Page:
Figure 8: Lib30

Figure 9 shows PowerShell commands after decryption. The process starts by creating a batch file (cmd.bat) in the “Windows/Temp” directory.  In the next step, a cab archive file is created containing a DLL (CRYPTBASE.dll for Windows 7 or shcore.dll for Windows 8. Then this cab file is extracted into the C:\Windows\System32\Sysprep directory using wusa.exe.

At the end, the sysprep.exe system utility launches which side loads the CRYPTBASE.dll for Windows 7 or shcore.dll for Windows 8. This DLL executes the created cmd.bat file which leads to executing it with a high privilege.

Figure 9: Lib30 after decryption

After bypassing UAC, in all OS versions the next stage payload is downloaded and executed (lib106.ps1).

This stage performs the following actions:

  • Creates a vbs file (cu.vbs) in ProgramFiles directory and makes this multi-stage attack persistence by adding this vbs file to HKLM\Software\Microsoft\Windows\CurrentVersion\Run registry key.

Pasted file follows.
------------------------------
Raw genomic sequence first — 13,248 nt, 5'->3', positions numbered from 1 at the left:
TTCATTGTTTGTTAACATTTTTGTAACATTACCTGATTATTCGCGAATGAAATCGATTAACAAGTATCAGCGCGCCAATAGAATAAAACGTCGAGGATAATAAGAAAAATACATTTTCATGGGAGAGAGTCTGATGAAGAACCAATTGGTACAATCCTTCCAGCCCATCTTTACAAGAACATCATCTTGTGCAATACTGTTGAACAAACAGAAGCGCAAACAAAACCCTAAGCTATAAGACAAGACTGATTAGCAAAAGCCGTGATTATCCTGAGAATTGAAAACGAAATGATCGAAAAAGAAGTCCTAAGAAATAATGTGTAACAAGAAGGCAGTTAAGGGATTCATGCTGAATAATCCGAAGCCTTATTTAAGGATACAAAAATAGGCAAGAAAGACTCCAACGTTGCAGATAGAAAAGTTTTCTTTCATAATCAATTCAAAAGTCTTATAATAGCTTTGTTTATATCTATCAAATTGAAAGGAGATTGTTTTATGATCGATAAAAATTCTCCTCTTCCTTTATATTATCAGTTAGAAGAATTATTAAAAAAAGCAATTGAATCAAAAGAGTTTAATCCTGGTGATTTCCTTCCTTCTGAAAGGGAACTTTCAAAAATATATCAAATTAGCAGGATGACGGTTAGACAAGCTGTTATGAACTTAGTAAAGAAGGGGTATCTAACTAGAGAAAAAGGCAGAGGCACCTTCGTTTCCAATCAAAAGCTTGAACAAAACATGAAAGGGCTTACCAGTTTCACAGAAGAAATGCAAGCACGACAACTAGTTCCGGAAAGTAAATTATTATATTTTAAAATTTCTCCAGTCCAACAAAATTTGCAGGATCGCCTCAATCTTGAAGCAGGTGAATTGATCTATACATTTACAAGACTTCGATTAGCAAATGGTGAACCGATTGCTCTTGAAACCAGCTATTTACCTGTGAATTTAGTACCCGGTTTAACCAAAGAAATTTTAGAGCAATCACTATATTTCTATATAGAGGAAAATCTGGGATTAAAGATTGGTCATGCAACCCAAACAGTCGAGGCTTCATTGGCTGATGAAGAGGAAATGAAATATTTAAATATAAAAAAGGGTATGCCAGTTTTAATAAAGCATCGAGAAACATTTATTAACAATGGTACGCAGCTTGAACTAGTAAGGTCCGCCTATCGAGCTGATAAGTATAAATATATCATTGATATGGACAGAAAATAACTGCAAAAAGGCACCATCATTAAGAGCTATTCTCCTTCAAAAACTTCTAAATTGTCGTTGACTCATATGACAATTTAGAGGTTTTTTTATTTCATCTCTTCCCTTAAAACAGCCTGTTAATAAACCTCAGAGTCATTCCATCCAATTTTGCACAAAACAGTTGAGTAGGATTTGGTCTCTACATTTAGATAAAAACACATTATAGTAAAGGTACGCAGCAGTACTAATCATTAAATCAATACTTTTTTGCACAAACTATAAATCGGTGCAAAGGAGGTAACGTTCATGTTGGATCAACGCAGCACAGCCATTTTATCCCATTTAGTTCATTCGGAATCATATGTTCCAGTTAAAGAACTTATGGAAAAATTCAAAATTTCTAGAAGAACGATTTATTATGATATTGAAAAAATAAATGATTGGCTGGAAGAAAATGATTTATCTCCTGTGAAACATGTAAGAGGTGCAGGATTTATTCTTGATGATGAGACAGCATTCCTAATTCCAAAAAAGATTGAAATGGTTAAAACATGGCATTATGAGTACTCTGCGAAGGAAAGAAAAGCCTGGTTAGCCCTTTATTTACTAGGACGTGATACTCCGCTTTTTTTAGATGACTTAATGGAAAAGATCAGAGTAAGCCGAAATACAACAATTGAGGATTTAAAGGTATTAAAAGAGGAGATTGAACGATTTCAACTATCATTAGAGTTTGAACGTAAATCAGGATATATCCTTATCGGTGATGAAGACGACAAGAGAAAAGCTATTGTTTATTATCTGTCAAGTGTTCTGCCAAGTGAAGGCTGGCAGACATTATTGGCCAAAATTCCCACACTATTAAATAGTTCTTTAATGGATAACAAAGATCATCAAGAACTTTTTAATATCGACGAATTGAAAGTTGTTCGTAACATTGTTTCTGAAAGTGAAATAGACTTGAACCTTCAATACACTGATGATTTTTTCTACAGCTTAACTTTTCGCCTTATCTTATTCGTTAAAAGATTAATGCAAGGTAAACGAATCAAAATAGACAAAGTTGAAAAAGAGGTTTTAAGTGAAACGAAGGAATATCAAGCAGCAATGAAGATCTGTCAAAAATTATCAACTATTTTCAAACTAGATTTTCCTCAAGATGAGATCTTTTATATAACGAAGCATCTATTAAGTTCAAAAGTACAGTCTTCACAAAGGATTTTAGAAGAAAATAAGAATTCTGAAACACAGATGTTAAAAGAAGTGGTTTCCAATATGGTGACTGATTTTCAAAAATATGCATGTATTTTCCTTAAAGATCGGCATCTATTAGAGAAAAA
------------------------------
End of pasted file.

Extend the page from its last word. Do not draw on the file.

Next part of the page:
• Makes vbs file hidden using “Attrib.exe +h” command. 
  • Downloads and executes the final stage (updater.ps1) using PowerShell.
Figure 10: lib106.ps1

The final stage (updater.ps1) is executing Cobalt Strike in PowerShell context. In fact this PowerShell script is PowerShell variant of Cobalt Strike.

Figure 11: updater.ps1

The Cobalt Strike ShellCode is base64 encoded and XOR encrypted using 35 key. After decoding and decrypting the ShellCode it allocates it into memory using VirtualAlloc and finally execute it by calling Invoke function.

Figure 12: Updater.ps1 after de-obfuscation